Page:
The overall aims of the webinar series are to highlight the research on aging at McMaster University
across several health research topic areas and disciplines, with a focus on patient engagement tools and
resources and the impacts of patient-oriented research in aging.
- Enhance the awareness, knowledge and skills of diverse audiences (e.g. researchers, community
partners involved in research, older adult research partners, trainees, health decision-makers, other
OSSU Centres) to conduct patient-oriented research in aging.
- Facilitate partnerships and collaborations across diverse audiences and showcase ongoing
opportunities for multidisciplinary research and engagement opportunities in aging.
- Simulate a virtual panel discussion and create an interactive online discussion for diverse audiences to
share their perspectives, successes and challenges as well as key results in all aspects of their research
in aging, implementation of research in aging, and patient engagement tools and frameworks on
research in aging.
- Foster knowledge generation, exchange and translation across multiple research areas in aging and
for diverse audiences, with a focus on capacity building, patient-oriented research, and issues in equity,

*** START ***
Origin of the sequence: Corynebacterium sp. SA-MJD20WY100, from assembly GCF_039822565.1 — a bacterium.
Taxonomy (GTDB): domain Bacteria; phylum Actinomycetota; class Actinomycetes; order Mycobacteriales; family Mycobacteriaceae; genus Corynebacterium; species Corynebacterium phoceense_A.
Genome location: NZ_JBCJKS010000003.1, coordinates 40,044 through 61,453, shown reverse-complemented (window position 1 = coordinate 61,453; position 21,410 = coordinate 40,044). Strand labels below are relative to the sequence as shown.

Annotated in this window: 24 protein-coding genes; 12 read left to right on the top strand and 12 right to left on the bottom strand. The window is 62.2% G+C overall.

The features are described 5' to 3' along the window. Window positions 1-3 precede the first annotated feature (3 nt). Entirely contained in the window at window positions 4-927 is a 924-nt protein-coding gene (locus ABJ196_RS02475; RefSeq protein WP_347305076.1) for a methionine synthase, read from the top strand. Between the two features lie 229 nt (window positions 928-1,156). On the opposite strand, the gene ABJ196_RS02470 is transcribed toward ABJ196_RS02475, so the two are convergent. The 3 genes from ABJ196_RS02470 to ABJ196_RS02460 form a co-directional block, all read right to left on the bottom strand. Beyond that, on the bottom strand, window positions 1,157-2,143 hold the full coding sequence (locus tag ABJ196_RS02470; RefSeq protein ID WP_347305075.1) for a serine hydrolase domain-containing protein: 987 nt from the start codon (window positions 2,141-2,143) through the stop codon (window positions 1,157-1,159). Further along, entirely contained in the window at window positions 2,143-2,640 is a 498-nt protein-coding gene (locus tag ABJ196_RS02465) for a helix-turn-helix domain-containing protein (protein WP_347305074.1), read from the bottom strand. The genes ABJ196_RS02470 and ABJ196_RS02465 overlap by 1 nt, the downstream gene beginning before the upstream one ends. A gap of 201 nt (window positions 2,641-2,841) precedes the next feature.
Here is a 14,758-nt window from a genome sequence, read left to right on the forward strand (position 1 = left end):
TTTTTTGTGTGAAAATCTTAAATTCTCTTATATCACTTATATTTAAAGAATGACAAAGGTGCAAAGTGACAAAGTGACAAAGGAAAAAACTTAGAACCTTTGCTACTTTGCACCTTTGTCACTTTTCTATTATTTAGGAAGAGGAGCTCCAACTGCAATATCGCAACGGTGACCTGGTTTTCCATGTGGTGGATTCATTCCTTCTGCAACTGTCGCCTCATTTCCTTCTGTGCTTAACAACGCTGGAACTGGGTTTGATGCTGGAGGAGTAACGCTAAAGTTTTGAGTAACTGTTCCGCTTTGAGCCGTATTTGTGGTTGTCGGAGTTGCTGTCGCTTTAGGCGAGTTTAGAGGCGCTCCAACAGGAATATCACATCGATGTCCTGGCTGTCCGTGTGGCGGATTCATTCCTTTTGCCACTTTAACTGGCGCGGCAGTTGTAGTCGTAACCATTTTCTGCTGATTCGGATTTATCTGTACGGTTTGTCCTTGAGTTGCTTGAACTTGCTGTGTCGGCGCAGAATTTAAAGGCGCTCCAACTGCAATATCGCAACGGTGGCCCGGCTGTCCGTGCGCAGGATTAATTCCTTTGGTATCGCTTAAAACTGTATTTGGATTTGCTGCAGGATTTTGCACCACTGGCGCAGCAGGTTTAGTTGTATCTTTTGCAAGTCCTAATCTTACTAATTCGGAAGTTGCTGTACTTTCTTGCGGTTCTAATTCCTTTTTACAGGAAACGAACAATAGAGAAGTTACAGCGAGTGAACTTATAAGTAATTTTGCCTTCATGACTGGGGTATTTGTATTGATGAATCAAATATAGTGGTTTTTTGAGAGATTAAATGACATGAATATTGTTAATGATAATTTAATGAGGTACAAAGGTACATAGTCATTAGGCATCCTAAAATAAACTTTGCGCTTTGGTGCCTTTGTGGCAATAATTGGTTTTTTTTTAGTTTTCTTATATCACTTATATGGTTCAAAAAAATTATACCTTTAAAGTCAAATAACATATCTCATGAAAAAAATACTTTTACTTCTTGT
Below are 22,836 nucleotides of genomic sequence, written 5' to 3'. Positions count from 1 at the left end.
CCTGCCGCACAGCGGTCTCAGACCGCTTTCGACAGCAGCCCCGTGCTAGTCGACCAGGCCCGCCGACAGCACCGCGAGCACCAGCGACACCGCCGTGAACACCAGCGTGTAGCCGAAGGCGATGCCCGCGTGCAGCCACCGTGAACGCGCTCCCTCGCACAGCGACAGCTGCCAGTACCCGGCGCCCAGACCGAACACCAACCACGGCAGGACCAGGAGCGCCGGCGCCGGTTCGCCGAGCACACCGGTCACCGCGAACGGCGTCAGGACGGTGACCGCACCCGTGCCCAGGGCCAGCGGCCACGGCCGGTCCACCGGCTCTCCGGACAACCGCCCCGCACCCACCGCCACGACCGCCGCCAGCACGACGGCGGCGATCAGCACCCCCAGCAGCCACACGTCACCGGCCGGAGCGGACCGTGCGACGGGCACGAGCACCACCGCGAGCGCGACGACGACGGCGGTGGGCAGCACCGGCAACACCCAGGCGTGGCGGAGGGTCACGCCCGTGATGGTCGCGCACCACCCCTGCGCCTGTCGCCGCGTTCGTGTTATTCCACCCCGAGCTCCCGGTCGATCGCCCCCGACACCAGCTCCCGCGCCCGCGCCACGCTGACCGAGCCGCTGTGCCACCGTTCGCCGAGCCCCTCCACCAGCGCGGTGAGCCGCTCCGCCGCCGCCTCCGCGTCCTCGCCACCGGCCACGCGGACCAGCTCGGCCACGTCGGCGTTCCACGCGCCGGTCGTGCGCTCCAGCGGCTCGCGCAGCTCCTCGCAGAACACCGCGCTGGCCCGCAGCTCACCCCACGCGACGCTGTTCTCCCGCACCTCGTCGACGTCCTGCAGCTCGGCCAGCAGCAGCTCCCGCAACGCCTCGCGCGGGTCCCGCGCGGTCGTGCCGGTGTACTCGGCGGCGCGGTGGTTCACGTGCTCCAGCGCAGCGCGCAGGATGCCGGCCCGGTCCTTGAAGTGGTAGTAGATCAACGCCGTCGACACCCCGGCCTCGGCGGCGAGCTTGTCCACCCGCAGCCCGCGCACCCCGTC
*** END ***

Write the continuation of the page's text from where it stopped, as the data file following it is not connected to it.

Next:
diversity and inclusion.
Researchers and trainees. Not exclusive of diverse audiences including other OSSU Centres and SPOR-
funded entities, researchers from other institutions, older adult research partners, community partners,
knowledge users and stakeholders interested in research in aging and patient-oriented research in
Professor, School of Rehabilitation Science
Project Manager, MIRA
Research Associate, School of Nursing
Department of Family Medicine
Engaging and partnering with older adults in the MIRA Collaborative: implementation and evaluation
Date: June 2, 2021
Speakers: Drs. Rebecca Ganann, Julia Abelson, Maggie MacNeil and community partner Penelope Petrie
Pivoting a large-scale aging research initiative due to the COVID-19 pandemic
Date: February 26, 2021
Speakers: Drs. Brenda Vrkljan and Marla Beauchamp, School of Rehabilitation Science, McMaster University